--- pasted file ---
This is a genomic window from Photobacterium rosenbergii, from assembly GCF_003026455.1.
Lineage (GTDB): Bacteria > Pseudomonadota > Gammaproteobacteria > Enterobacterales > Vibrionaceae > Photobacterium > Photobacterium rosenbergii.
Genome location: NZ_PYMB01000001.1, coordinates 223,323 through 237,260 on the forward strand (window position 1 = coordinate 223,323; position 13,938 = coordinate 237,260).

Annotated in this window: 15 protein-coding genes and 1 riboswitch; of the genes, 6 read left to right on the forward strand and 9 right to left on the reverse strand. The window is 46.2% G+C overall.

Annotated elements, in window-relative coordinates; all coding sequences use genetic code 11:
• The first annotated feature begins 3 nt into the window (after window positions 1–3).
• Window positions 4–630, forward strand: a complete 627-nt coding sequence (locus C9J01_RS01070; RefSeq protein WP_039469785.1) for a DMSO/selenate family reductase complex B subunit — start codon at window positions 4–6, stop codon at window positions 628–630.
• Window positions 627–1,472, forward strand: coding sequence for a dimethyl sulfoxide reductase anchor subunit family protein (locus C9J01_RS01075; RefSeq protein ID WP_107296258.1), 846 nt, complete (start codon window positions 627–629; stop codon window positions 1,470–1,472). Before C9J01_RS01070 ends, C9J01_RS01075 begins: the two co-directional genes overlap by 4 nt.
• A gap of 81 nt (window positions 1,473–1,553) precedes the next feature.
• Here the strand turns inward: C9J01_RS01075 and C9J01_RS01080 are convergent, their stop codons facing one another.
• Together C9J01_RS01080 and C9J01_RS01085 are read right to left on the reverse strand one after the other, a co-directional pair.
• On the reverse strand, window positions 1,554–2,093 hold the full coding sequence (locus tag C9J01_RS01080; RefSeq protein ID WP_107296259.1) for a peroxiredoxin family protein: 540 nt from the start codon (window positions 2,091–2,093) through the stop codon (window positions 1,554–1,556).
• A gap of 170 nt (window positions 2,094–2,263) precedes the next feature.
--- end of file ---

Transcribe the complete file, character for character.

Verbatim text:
This is a genomic window from Photobacterium rosenbergii, from assembly GCF_003026455.1.
Lineage (GTDB): Bacteria > Pseudomonadota > Gammaproteobacteria > Enterobacterales > Vibrionaceae > Photobacterium > Photobacterium rosenbergii.
Genome location: NZ_PYMB01000001.1, coordinates 223,323 through 237,260 on the forward strand (window position 1 = coordinate 223,323; position 13,938 = coordinate 237,260).

Annotated in this window: 15 protein-coding genes and 1 riboswitch; of the genes, 6 read left to right on the forward strand and 9 right to left on the reverse strand. The window is 46.2% G+C overall.

Annotated elements, in window-relative coordinates; all coding sequences use genetic code 11:
• The first annotated feature begins 3 nt into the window (after window positions 1–3).
• Window positions 4–630, forward strand: a complete 627-nt coding sequence (locus C9J01_RS01070; RefSeq protein WP_039469785.1) for a DMSO/selenate family reductase complex B subunit — start codon at window positions 4–6, stop codon at window positions 628–630.
• Window positions 627–1,472, forward strand: coding sequence for a dimethyl sulfoxide reductase anchor subunit family protein (locus C9J01_RS01075; RefSeq protein ID WP_107296258.1), 846 nt, complete (start codon window positions 627–629; stop codon window positions 1,470–1,472). Before C9J01_RS01070 ends, C9J01_RS01075 begins: the two co-directional genes overlap by 4 nt.
• A gap of 81 nt (window positions 1,473–1,553) precedes the next feature.
• Here the strand turns inward: C9J01_RS01075 and C9J01_RS01080 are convergent, their stop codons facing one another.
• Together C9J01_RS01080 and C9J01_RS01085 are read right to left on the reverse strand one after the other, a co-directional pair.
• On the reverse strand, window positions 1,554–2,093 hold the full coding sequence (locus tag C9J01_RS01080; RefSeq protein ID WP_107296259.1) for a peroxiredoxin family protein: 540 nt from the start codon (window positions 2,091–2,093) through the stop codon (window positions 1,554–1,556).
• A gap of 170 nt (window positions 2,094–2,263) precedes the next feature.